As states and local jurisdictions around the country look to reopen, some sooner than later, employers should review their safety plans and protocols to keep employees and others safe and make them feel safe. While COVID-19 continues to be a health and safety risk, and until there is a widely available and effective vaccine, however, there may be another “new normal” that is not likely to be a full return to “business as usual.”
Before reopening facilities, employers must consider a variety of difficult safety, health, legal, and practical issues. The actual reopening date for employers will vary because governmental authorization and/or public health guidance likely will come in phases and vary by city, county, state, and region. Regardless, employers will need to comply with all applicable local, state, and federal laws and orders, but they also should carefully consider local, state, regional, federal, and international (i.e., World Health Organization) public health guidance.
Under federal and state occupational safety and health laws (collectively, OSHA), employers have a duty to provide a safe workplace for all employees. While this does not mean a perfectly safe workplace with no hazards at all, it does mean a workplace in which employers identify hazards and eliminate them, if possible, and if not, mitigate or control them to the extent feasible, while meeting all applicable OSHA regulations. Beyond the general duty to provide a safe workplace, some of the more likely applicable OSHA regulations will include respiratory protection, personal protective equipment (PPE), hazard communication, in some states injury and illness prevention programs (IIPPs) and, in California, the aerosol transmissible diseases (ATD) standard. Employers also should monitor public health guidance, which is fluid, as well as pending and future efforts by unions and others to enact more specific COVID-19 OSHA regulations.
Safe reopening considerations
To the extent that they have not done so already, employers should consider developing written communicable illness response plans (CIRPs) with disease-specific attachments. This will best allow employers to plan for, respond to, and recover from future communicable illness outbreaks, including any resurgence of COVID-19, which many health experts believe will happen in the fall or winter of this year. Specifically, for reopening after COVID-19, CIRPs should address a number of the issues described below.
Generally, in complying with duties under OSHA, employers must follow a “hierarchy of controls.” After analyzing the workplace to identify potential health and safety hazards (i.e, a “hazard analysis”), employers must first attempt to eliminate the hazard. If that is not possible, as currently may be the case with COVID-19, then employers should implement feasible engineering and administrative controls before resorting to PPE. With respect to COVID-19, most experts believe that some level of social distancing will remain in place long after workplaces reopen. Employers should keep this in mind when evaluating which controls to implement and how such controls will permit employees to maintain social distancing and follow other health and safety protocols while at work.
Below is a non-exhaustive list of considerations for employers. These considerations (and others) will need to account for localized and specific issues for each facility, office, or operation of even the same employer. Some of the examples on the list below may not be appropriate for every employment situation, and some may be more effective than others. National, regional, and local public health guidance also may dictate or recommend certain measures more than others.
Again, these measures cannot ensure complete protection from COVID-19, which is not the standard under OSHA regulations. The more safety measures an employer can implement, however, the more the employer can mitigate potential exposure to COVID-19 and can increase confidence in employees that the work environment is safe for return. Communication and training—particularly in advance of workers actually returning to an office, facility, or plant—will be particularly important. Employers also should consider how these protocols can, should, or must be applied to contractors, vendors, and visitors from the general public.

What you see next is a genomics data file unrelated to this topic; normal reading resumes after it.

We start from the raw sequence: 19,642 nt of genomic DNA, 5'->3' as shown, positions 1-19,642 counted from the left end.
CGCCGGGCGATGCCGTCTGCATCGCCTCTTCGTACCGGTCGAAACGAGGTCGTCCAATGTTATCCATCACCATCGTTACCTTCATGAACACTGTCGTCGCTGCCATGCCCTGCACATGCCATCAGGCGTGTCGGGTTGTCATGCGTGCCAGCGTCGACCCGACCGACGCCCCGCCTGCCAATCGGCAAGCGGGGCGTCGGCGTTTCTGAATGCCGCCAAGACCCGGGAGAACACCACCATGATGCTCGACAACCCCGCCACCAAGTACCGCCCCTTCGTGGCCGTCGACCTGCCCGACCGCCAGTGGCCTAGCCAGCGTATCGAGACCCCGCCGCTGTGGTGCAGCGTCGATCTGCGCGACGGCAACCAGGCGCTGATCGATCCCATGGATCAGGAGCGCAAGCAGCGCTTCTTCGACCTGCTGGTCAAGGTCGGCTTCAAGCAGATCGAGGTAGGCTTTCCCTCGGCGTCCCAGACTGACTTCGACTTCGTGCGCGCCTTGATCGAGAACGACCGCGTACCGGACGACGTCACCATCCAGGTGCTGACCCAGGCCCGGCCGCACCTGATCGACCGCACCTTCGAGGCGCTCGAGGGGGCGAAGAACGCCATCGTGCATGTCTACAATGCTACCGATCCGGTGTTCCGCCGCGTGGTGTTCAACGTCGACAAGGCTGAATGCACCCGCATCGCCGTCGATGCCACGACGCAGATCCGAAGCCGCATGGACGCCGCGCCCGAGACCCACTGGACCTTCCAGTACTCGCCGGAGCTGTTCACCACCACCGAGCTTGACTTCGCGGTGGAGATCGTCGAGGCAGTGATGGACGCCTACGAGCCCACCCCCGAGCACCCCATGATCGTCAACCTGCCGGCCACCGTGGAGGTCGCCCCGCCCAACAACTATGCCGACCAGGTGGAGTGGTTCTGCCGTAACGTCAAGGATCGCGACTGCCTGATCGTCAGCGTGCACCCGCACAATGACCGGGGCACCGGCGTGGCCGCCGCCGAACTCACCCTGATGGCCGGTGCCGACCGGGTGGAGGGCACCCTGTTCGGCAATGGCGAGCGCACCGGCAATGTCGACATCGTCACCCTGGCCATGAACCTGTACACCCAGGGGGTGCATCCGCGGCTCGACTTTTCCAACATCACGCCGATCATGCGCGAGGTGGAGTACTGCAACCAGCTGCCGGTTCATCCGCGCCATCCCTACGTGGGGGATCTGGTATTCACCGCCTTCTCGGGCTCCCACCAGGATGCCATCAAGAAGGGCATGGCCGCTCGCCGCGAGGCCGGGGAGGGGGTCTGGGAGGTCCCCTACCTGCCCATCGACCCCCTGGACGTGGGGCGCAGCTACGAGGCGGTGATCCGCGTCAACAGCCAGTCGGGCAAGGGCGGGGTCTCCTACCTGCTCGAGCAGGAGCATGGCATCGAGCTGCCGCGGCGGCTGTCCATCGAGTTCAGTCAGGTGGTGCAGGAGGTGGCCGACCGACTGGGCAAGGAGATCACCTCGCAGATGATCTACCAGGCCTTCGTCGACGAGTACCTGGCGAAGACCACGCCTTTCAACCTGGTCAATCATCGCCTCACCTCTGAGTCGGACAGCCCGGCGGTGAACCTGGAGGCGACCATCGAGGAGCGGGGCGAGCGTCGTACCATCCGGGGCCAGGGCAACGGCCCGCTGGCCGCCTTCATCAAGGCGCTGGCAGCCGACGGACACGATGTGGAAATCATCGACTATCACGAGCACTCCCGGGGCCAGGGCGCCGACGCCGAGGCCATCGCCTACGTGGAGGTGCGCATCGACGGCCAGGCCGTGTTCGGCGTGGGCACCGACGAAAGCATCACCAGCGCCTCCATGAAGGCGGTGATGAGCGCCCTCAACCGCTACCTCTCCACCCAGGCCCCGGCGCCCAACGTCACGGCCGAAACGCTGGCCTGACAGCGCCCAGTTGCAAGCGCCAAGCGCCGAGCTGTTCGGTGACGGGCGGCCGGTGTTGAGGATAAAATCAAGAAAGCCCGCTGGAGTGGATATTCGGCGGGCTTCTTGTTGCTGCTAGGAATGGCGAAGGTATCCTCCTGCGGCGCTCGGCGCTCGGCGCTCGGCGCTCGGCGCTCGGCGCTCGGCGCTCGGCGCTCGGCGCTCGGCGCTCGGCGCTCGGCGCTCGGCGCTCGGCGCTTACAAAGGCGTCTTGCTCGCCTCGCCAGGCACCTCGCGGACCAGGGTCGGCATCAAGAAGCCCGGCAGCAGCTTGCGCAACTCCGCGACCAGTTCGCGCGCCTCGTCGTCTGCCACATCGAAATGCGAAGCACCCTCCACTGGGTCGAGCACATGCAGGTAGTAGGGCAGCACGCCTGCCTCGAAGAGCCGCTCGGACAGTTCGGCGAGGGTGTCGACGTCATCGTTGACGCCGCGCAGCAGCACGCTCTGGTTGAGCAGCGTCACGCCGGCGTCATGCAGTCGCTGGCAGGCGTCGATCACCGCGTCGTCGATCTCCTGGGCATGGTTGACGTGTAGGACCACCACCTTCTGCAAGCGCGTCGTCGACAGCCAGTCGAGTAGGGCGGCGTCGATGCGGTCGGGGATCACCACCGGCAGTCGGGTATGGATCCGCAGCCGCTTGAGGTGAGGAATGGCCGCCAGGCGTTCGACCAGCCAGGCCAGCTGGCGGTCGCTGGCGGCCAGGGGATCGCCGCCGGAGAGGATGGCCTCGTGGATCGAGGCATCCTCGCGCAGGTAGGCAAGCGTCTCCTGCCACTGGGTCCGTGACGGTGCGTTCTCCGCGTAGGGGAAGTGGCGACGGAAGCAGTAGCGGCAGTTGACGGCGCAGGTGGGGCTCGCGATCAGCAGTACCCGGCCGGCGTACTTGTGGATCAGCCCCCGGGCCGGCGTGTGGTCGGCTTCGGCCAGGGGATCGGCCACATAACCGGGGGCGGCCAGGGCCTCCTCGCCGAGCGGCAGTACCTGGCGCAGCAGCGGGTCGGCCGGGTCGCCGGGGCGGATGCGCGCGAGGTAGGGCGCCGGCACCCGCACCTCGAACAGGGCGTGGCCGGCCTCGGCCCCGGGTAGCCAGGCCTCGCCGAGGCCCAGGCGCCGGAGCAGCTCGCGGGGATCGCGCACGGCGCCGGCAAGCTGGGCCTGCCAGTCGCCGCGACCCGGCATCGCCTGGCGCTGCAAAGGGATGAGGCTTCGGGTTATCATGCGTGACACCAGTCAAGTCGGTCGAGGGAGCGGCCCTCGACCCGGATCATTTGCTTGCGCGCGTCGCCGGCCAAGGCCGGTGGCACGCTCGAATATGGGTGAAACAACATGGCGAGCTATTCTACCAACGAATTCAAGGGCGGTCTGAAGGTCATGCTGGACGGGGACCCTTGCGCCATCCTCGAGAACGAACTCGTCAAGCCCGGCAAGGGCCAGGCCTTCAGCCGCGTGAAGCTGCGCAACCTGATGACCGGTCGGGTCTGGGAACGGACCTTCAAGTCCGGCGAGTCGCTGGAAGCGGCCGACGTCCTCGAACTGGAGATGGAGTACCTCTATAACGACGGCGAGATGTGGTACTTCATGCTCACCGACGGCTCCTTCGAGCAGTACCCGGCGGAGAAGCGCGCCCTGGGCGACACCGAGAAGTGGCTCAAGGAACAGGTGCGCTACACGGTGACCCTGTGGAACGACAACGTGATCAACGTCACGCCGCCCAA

Engineering controls involve implementing a physical change to the workplace to reduce or eliminate a hazard. They often take the longest to plan and execute, and thus, as a practical matter, employers should typically plan for these first. For COVID-19, employers should consider what engineering controls can be feasibly implemented.
Some engineering controls to consider
- Rearranging work areas (such as cubicles) as well as common areas (such as break rooms) to allow for social distancing.
- Use of physical barriers, such as Plexiglas shields, between work areas or customer and employee interface points.
- Modification of HVAC systems or implementation of air purification systems.
- Implementation of automatic doors (handle-less entry), and handle-less faucets and soap dispensers. Before COVID-19, these may have been considered higher-cost luxuries when building workspaces, but they can help prevent diseases from spreading, especially for COVID-19, which appears to spread more easily than other communicable illnesses.
- Measures or physical barricades to prevent the sharing of food, utensils, napkins, etc.
Administrative controls are safety procedures, policies, rules, supervision, and training that seek to reduce exposure to hazards. COVID-19 has impacted all sectors of the economy, but administrative controls will vary depending on the employer and its operations. The following are examples of administrative controls and the logistical issues associated with implementing them.
Developing a written CIRP
- This program should be applicable to any communicable illness reasonably transmissible in the workplace. It can be used for any future outbreaks, with disease specific-attachments.
- Our prior alert, “COVID-19: Occupational safety and health update,” details the main components of a written communicable illness program.
Encourage social distancing
- This might mean, for the time being, eliminating in-person meetings and handshaking.
- Training employees regarding proper coughing and sneezing and handwashing protocols may be important.
- Some jurisdictions strongly recommend, and even require, that individuals wear face masks any time they leave their home and/or are at work.
- Although cloth face masks are not PPE, employers should ask themselves if they are going to provide them. We discuss PPE best practices in our alert, “COVID-19: Recommendations and requirements to use face coverings are on the rise, so are employer obligations.”
Implement temperature and symptom checks